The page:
A swirl of news stories about ‘The Great Resignation’ has put employee retention in the leadership spotlight. 1 in 4 workers is considering quitting their job after the pandemic. I’ve seen the fear in our consulting practice, too; Our clients are deeply worried about retaining their talent as the job market continues to shift.
Yet, much that has been written about talent retention is geared towards executive leadership. Frontline managers often don’t control remote-work policies or major salary increases but they do pay a steep day-to-day price when talent starts to turn over.
Below are four tips to help you retain talent, no matter where in the org chart you are:
Don’t “back to normal” your team too quickly. Failing to acknowledge changes post-pandemic does not make them go away. For many, a period of remote work and reflection have altered career plans. It’s crucial for managers to recognize this and talk about it openly. Doing so gives you the opportunity to ask about changes (before reading about them in a resignation letter).
As your organization continues navigating change, consider training opportunities to engage and upskill your team even further. Training can take the form of a free webinar, a LinkedIn Learning course, or even designated 1-1 coaching. All of these send a signal to employees: your growth matters.
Your internal alarm bells may start ringing at permanent remote work requests. Breathe. Focus on what is within your control. You may not be able to offer unlimited flexibility, but within your team, you can make changes that matter. Consider a ‘no meeting’ day each week, flexible arrival and departure times, or even requests around what projects people on your team are working on. The groundswell need of flexibility extends beyond where we work; engaged employees require a degree of autonomy about when and how they work.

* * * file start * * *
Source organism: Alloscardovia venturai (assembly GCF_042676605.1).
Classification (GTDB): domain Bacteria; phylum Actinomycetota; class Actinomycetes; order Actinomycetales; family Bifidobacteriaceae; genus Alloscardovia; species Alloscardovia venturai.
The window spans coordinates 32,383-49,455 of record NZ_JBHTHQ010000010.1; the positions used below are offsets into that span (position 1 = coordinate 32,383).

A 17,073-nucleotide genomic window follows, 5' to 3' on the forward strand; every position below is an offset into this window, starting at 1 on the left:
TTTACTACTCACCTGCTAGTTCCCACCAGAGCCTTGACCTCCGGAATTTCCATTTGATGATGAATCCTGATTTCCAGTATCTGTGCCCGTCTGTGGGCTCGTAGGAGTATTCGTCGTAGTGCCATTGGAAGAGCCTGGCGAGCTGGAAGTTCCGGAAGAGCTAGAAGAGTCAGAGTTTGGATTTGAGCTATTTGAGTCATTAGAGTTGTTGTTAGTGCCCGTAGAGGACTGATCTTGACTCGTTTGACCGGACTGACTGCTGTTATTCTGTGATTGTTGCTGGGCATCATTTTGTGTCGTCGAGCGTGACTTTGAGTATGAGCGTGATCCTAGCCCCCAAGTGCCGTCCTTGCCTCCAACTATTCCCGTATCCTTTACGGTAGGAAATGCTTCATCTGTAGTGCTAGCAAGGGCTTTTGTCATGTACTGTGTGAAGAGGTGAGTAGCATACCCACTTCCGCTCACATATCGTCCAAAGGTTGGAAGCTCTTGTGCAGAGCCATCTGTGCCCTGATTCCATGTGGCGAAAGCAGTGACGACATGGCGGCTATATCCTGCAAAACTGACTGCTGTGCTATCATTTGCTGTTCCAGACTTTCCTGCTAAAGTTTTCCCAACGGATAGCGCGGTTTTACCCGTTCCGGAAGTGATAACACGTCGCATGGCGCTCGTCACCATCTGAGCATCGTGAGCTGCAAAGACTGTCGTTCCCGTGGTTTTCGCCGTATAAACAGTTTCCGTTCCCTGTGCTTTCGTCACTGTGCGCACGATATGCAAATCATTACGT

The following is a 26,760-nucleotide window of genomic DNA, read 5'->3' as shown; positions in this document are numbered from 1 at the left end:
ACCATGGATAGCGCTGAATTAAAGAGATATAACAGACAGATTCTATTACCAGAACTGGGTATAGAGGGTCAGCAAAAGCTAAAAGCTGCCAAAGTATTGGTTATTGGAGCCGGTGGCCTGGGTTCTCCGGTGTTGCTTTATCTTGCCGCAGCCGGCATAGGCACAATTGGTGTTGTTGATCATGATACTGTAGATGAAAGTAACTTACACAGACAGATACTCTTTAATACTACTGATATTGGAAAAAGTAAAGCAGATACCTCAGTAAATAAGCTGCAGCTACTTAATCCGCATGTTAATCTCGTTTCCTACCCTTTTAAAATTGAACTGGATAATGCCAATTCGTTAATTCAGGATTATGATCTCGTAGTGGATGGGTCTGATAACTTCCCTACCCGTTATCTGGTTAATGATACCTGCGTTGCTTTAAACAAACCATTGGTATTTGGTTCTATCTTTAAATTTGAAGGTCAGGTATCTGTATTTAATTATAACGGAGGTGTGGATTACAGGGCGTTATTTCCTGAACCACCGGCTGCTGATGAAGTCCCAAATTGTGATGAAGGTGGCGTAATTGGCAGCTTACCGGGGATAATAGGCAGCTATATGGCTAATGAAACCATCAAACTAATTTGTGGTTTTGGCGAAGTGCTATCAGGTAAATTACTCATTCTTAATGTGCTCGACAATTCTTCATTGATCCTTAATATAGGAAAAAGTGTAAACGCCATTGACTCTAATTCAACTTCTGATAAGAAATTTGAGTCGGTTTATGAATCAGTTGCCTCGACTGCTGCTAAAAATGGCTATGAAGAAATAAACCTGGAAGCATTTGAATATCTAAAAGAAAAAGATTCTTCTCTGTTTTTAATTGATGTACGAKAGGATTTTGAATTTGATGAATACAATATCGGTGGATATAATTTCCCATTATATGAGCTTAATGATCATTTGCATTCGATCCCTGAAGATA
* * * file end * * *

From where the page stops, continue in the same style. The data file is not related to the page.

Recent research from McKinsey reveals that, “The tumult of the past year prompted many to reflect on their purpose and values—and research shows over two-thirds of employees say their sense of purpose is defined by work.” It may sound like a lot of pressure, to fulfill someone’s need for life purpose in an average, corporate role. But it can be done in the cadence of regular business by talking about how the work makes a difference and why the contribution of each person matters. For more tips, check out my new LinkedIn Learning course, Leading with Purpose.
As a manager, you are often the single most influential factor in how engaged your team is and how long they stay.
Yet, as much as logistically, and even emotionally, it’s painful, some turnover is a good thing. Gone are the days where working 30 years for the same company is the norm. In 25 years, people will have entire careers in industries that don’t exist today.
You don’t want your team to be a revolving door for talent. You also don’t want to become stagnant in the name of ‘talent retention.’
As a leader, your role is to help your team step into their full power. With empathy, compassion, and purpose, you can guide your team through choppy waters (even if that means a career change).